Savenia Labs announced today that it has conducted an exhaustive analysis of the municipal water costs of hundreds of cities across the United States*, and has compiled this information into a unique database called WaterSavvy-DBTM. See full press release here.
WaterSavvy-DBTM is the most up-to-date database of municipal residential water costs in the US and affords valuable insights into one of our country’s most important natural resources.
The database will power the next generation of Savenia HYDROTM water, energy and environmental impact ratings for dishwashers and washing machines to help buyers save money and local water supplies.
Here is a sample of our findings.
Pricing System Permutations
There is no standard way localities charge for water costs – from our search we found more than a dozen ways to calculate a water bill, ranging from one fixed price per month, to rates that rise depending on usage and change by the season. There are pricing tiers, seasonal rates, fixed costs, administrative fees, sewer rates, block rates, average and marginal per gallon costs. WaterSavvy-DBTM captures every feature of pricing for all its cities.
Not Just Water Anymore
Over 60% of the average water bill is for sewer and administrative fees. While there is a wide variation on how water bills are calculated, on average a family of four in the United States pays most for sewer ($32/mo.) followed by water ($30) and administrative fees ($19) on their monthly water bills.
Dramatic Price Differences
Savenia found big differences in water prices across the country. The most expensive water was in Atlanta, GA where an average family spends $2,600 per year – almost 10 times more than residents in Wilmington, DE. Interestingly, 4% of cities surveyed don’t pay for water based on their usage but instead pay flat fees regardless of usage. The average US household pays $80 per month. Pricing logic is not always clear. We found cheap water in the Southwest where water is thought to be scarce, and expensive water in areas where rivers seem to be full. In many cases sewer costs seem to be driving the differences.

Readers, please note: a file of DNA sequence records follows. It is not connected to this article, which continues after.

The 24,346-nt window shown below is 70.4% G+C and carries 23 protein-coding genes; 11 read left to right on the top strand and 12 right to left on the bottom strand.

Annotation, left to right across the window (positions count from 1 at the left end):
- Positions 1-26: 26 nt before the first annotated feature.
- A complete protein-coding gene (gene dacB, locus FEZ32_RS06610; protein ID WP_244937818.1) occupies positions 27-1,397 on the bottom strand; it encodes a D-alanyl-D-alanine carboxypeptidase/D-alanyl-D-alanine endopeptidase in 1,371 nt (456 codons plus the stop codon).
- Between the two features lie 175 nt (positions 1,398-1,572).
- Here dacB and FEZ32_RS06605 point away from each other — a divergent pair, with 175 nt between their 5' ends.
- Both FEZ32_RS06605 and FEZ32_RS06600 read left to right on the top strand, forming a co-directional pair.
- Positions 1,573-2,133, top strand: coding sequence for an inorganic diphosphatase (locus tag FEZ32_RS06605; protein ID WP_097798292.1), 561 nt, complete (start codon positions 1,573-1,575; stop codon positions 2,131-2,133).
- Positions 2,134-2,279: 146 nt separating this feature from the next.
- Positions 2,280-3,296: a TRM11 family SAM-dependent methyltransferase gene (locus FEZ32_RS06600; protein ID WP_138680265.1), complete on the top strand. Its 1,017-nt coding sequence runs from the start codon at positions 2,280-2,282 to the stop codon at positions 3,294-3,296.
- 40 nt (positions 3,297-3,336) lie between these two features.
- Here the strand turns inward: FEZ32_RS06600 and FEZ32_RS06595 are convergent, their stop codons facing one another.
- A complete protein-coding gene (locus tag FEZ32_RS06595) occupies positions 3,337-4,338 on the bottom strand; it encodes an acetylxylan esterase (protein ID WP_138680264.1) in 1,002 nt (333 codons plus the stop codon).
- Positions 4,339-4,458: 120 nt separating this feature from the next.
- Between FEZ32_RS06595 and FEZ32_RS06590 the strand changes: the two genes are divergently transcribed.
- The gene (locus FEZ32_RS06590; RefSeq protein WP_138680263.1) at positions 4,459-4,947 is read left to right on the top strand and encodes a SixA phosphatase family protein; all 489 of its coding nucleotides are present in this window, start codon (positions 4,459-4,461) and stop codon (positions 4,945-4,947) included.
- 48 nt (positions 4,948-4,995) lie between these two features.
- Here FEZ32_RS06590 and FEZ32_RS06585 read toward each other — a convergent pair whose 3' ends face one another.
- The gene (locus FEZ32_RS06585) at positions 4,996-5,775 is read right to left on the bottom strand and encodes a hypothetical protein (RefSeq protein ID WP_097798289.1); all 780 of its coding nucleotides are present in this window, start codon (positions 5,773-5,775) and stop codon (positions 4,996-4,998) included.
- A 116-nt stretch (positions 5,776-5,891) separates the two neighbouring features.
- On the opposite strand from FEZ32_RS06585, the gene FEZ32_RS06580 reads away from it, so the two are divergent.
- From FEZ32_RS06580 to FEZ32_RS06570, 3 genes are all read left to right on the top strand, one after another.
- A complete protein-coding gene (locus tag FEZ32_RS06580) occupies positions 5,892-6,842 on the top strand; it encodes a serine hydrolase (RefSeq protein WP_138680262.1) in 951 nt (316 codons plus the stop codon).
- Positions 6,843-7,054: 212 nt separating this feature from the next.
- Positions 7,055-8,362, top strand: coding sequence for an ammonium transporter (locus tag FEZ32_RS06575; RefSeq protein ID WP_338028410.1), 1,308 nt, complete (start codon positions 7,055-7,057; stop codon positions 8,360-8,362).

Bringing It All Together For Shoppers
Using this data, Savenia found that shoppers in different cities would choose completely different appliances to save money depending on local water and electricity prices. Take the example of two families living in different states looking to buy a washing machine. One family, in Hilo, Hawaii, pays some of the country’s highest electricity rates but comparatively low water prices. The other family is in Seattle, WA, with high water prices, but comparatively low electricity rates. They’ve narrowed down their options to these two similarly sized Energy Star washing machines from well-known brands:
- The Whirlpool WTW4880AW, 3.4 cu. ft., retailing for $600 (144 kWh/yr, 7743 gallons/yr)
- The GE GWFH1200DWW, 3.56 cu. ft., retailing for $800 (181 kWh/yr, 5582 gallons/yr)
In Hilo, the family would save about $300 over their washing machine’s lifetime by purchasing the Whirlpool, while the Seattle family would save about $300 by purchasing the GE model. Drastically different decisions based on local utility pricing. If electricity or water prices go up over time they would save even more.
With the power of WaterSavvy-DBTM, Savenia Labs continues to illuminate hidden appliance costs and environmental impacts.
*For this survey, Savenia Labs assumed water use for a family of 4 using a consistent 8400 gallons a month regardless of season. No hookup or starting fees were assessed and there were no irrigation or grey water recycling systems in the house. The water is city billed and maintained (where available) and the family is billed monthly. The family lives in a standalone house with a 5/8ths or, if unavailable, 3/4ths connection with 8 rooms and is within the city limits.